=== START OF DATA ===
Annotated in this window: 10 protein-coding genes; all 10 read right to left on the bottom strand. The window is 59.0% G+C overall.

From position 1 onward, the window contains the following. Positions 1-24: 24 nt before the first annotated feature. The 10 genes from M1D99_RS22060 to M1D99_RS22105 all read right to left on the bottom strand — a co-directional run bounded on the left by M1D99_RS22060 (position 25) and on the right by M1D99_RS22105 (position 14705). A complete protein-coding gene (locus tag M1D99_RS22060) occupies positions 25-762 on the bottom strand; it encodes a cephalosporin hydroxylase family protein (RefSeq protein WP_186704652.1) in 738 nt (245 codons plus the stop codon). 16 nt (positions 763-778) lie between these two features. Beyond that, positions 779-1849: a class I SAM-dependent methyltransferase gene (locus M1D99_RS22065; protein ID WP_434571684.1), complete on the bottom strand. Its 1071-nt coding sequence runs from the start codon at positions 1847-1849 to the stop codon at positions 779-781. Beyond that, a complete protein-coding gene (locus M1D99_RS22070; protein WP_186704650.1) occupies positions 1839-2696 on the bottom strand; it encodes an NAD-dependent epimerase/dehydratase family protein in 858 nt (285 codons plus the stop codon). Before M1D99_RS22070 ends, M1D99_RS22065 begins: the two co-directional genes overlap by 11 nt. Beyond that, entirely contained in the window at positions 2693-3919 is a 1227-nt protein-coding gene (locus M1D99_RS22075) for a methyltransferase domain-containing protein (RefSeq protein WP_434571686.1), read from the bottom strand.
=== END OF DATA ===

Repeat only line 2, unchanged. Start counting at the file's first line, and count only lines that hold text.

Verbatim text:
From position 1 onward, the window contains the following. Positions 1-24: 24 nt before the first annotated feature. The 10 genes from M1D99_RS22060 to M1D99_RS22105 all read right to left on the bottom strand — a co-directional run bounded on the left by M1D99_RS22060 (position 25) and on the right by M1D99_RS22105 (position 14705). A complete protein-coding gene (locus tag M1D99_RS22060) occupies positions 25-762 on the bottom strand; it encodes a cephalosporin hydroxylase family protein (RefSeq protein WP_186704652.1) in 738 nt (245 codons plus the stop codon). 16 nt (positions 763-778) lie between these two features. Beyond that, positions 779-1849: a class I SAM-dependent methyltransferase gene (locus M1D99_RS22065; protein ID WP_434571684.1), complete on the bottom strand. Its 1071-nt coding sequence runs from the start codon at positions 1847-1849 to the stop codon at positions 779-781. Beyond that, a complete protein-coding gene (locus M1D99_RS22070; protein WP_186704650.1) occupies positions 1839-2696 on the bottom strand; it encodes an NAD-dependent epimerase/dehydratase family protein in 858 nt (285 codons plus the stop codon). Before M1D99_RS22070 ends, M1D99_RS22065 begins: the two co-directional genes overlap by 11 nt. Beyond that, entirely contained in the window at positions 2693-3919 is a 1227-nt protein-coding gene (locus M1D99_RS22075) for a methyltransferase domain-containing protein (RefSeq protein WP_434571686.1), read from the bottom strand.